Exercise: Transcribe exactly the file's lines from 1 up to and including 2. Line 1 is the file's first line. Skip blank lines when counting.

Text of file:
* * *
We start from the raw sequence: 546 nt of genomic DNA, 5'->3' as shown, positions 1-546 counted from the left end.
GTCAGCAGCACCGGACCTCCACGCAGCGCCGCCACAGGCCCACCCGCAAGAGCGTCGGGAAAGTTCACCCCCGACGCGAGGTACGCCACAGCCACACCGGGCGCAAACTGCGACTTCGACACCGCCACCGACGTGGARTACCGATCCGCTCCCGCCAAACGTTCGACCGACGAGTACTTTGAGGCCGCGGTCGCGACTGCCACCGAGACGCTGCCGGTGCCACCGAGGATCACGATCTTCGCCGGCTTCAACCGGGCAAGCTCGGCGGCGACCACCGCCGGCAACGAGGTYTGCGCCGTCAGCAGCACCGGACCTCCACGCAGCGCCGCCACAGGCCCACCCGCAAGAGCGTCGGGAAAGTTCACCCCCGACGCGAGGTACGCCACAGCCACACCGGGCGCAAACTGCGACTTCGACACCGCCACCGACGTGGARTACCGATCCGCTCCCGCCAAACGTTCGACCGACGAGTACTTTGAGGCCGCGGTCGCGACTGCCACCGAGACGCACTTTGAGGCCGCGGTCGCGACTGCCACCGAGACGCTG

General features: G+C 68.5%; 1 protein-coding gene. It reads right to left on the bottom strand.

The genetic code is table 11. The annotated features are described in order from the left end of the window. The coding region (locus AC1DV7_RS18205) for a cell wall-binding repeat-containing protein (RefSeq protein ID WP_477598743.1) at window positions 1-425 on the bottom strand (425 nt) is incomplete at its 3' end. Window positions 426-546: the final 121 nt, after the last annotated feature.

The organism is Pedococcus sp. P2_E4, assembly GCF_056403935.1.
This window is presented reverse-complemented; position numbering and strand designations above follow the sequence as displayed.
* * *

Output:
We start from the raw sequence: 546 nt of genomic DNA, 5'->3' as shown, positions 1-546 counted from the left end.
GTCAGCAGCACCGGACCTCCACGCAGCGCCGCCACAGGCCCACCCGCAAGAGCGTCGGGAAAGTTCACCCCCGACGCGAGGTACGCCACAGCCACACCGGGCGCAAACTGCGACTTCGACACCGCCACCGACGTGGARTACCGATCCGCTCCCGCCAAACGTTCGACCGACGAGTACTTTGAGGCCGCGGTCGCGACTGCCACCGAGACGCTGCCGGTGCCACCGAGGATCACGATCTTCGCCGGCTTCAACCGGGCAAGCTCGGCGGCGACCACCGCCGGCAACGAGGTYTGCGCCGTCAGCAGCACCGGACCTCCACGCAGCGCCGCCACAGGCCCACCCGCAAGAGCGTCGGGAAAGTTCACCCCCGACGCGAGGTACGCCACAGCCACACCGGGCGCAAACTGCGACTTCGACACCGCCACCGACGTGGARTACCGATCCGCTCCCGCCAAACGTTCGACCGACGAGTACTTTGAGGCCGCGGTCGCGACTGCCACCGAGACGCACTTTGAGGCCGCGGTCGCGACTGCCACCGAGACGCTG